A bishop in Burkina Faso has called on the international community to stop the flow of weapons to jihadist groups targeting Christians in the north of the country.
Speaking to Catholic charity Aid to the Church in Need, Bishop Laurent Birfuoré Dabiré of Dori said: “If the world continues to do nothing, the result will be the elimination of the Christian presence in this area and quite possibly in future from the entire country.”
Making a plea to governments around the world to intervene to stop the supply of guns to Islamist extremists, Bishop Dabiré said: “The weapons they are using were not made here in Africa.
“They have rifles, machine guns and so much ammunition, more than the Burkina Faso army has at its disposal. When they come to the villages, they shoot for hours.
“Who is supplying them with these resources? If they were not getting this support from outside, they would have to stop.
“That’s why I’m appealing to the international authorities. Whoever has the power to do so, may they put a stop to all this violence.”
The latest incident took place in a rural village in the Diocese of Ouahigouya on Thursday 27th June – but reports from the church have only come through today (5th July).
The bishop said: “When the people of the village of Bani had gathered together to speak among themselves, the Islamists arrived and forced everybody to lie face down on the ground.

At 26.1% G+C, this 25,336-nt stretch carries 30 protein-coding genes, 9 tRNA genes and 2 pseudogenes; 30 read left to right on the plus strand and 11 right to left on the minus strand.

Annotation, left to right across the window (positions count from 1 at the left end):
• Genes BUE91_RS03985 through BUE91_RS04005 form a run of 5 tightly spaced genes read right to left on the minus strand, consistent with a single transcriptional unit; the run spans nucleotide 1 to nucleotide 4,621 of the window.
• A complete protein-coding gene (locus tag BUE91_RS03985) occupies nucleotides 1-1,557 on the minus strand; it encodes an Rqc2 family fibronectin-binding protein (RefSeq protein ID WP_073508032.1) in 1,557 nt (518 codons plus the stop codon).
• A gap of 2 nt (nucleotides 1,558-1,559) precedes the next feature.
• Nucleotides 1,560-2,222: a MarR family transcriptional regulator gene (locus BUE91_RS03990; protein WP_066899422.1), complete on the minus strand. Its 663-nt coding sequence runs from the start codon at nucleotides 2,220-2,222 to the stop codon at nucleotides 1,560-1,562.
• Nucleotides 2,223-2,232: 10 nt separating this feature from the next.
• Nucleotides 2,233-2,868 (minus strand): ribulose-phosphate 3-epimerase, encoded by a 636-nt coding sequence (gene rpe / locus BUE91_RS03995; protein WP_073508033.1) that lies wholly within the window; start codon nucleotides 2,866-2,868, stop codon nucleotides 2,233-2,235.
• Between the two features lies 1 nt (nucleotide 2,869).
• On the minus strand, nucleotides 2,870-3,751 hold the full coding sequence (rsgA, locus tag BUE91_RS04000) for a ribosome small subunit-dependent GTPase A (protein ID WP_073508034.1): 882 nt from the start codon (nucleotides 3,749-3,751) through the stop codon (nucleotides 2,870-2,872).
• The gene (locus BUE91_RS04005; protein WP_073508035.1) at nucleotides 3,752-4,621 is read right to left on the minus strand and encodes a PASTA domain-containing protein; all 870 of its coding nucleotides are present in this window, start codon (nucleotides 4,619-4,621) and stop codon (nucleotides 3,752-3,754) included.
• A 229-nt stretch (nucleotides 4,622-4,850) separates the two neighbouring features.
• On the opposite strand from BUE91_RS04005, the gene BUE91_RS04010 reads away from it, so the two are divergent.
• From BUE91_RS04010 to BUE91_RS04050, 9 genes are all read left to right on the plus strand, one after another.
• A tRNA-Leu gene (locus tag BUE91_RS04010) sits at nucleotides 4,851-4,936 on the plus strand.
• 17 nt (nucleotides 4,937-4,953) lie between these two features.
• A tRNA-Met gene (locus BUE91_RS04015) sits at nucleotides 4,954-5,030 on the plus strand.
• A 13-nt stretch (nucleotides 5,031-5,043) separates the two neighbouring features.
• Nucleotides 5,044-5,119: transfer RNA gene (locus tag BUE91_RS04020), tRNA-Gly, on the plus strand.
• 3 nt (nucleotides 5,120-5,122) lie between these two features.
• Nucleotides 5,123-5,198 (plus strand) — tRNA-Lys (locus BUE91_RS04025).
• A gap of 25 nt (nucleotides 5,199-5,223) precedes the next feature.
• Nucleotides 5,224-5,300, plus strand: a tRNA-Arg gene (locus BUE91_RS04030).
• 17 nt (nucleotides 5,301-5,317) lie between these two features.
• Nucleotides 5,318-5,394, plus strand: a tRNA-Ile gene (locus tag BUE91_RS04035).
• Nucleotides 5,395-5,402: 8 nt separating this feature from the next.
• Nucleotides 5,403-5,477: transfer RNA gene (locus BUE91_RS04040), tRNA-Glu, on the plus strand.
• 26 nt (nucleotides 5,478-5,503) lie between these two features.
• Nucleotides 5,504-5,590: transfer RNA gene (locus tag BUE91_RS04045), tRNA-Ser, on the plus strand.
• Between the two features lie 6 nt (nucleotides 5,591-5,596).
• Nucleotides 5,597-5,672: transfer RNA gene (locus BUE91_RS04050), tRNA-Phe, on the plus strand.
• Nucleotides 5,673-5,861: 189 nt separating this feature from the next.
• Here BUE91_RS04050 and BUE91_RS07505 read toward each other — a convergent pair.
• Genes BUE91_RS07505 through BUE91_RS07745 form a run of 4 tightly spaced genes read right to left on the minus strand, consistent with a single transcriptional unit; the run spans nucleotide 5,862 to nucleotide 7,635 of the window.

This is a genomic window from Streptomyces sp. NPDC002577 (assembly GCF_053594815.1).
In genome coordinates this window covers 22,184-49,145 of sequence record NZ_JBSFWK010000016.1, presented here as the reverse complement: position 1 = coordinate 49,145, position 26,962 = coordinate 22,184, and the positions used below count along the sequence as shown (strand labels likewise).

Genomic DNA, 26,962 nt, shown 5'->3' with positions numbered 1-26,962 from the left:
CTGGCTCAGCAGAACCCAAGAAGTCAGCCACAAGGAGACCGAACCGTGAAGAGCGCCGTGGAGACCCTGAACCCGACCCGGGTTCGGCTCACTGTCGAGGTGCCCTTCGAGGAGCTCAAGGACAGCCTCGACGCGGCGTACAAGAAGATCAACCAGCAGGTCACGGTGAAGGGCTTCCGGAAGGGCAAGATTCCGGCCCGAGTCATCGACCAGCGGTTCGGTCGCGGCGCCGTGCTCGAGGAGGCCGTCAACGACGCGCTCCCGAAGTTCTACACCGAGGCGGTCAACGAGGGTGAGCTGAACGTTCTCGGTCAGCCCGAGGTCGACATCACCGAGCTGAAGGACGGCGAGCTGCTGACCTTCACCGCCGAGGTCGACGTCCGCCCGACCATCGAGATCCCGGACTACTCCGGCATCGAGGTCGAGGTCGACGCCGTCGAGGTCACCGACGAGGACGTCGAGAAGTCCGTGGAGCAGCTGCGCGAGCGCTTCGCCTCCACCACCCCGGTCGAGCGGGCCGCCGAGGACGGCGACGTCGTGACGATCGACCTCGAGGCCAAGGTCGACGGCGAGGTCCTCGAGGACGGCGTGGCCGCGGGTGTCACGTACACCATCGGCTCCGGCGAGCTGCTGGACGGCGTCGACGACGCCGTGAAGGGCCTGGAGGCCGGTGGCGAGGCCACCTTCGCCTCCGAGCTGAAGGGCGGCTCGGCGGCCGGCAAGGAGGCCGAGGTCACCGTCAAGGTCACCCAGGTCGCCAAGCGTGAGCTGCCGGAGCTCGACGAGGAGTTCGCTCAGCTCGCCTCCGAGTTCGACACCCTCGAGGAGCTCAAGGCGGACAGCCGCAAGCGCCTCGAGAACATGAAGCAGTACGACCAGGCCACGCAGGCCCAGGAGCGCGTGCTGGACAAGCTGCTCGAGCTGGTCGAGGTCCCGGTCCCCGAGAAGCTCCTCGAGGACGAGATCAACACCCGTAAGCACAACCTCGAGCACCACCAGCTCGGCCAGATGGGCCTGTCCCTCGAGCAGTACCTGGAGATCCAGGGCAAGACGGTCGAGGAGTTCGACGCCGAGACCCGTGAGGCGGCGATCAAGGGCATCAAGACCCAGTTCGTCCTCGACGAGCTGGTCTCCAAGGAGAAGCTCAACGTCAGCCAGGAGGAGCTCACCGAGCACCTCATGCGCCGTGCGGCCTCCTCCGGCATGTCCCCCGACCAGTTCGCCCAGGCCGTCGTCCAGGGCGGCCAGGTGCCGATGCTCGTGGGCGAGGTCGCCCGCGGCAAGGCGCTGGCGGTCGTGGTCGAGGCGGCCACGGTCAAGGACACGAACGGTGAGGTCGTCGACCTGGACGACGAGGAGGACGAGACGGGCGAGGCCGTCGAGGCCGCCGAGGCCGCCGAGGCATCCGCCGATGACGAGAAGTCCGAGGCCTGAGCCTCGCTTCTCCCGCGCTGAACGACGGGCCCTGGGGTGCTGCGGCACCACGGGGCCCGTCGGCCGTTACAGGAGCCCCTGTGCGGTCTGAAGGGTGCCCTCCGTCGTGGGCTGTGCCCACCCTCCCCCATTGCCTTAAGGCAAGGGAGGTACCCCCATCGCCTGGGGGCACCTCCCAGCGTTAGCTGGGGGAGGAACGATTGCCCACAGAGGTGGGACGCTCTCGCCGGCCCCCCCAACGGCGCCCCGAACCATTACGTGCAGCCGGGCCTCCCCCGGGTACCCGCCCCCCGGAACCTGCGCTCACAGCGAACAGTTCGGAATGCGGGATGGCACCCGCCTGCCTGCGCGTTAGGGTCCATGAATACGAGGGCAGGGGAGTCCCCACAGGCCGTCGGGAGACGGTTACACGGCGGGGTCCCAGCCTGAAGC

“Then they searched them. Four people were wearing crucifixes. So they killed them because they were Christians.
“After murdering them, the Islamists warned all the other villages that if they did not convert to Islam they too would be killed.”
According to the bishop, this is the fifth attack against Christians in the north-east of the country since the beginning of 2019, and brings the number of Christians killed to 20.
Bishop Dabiré told ACN that attacks by Islamic fundamentalists have intensified since 2015.
He said: “At first, they were only active in the frontier region between Mali and Niger.
“But slowly they have moved into the interior of the country, attacking the army, the civil structures and the people.
“Today their main target appears to be the Christians and I believe they are trying to trigger an inter-religious conflict.”
Bishop Dabiré added that Father Joël Yougbaré, a priest of his diocese, was abducted by extremists on 17th March and that he has been forced to close down two parishes because of security concerns.
A number of Islamist movements have been blamed for orchestrating the rising number of attcks in Burkina Faso including the Group to Support Islam and Muslims, and Islamic State in the Greater Sahara.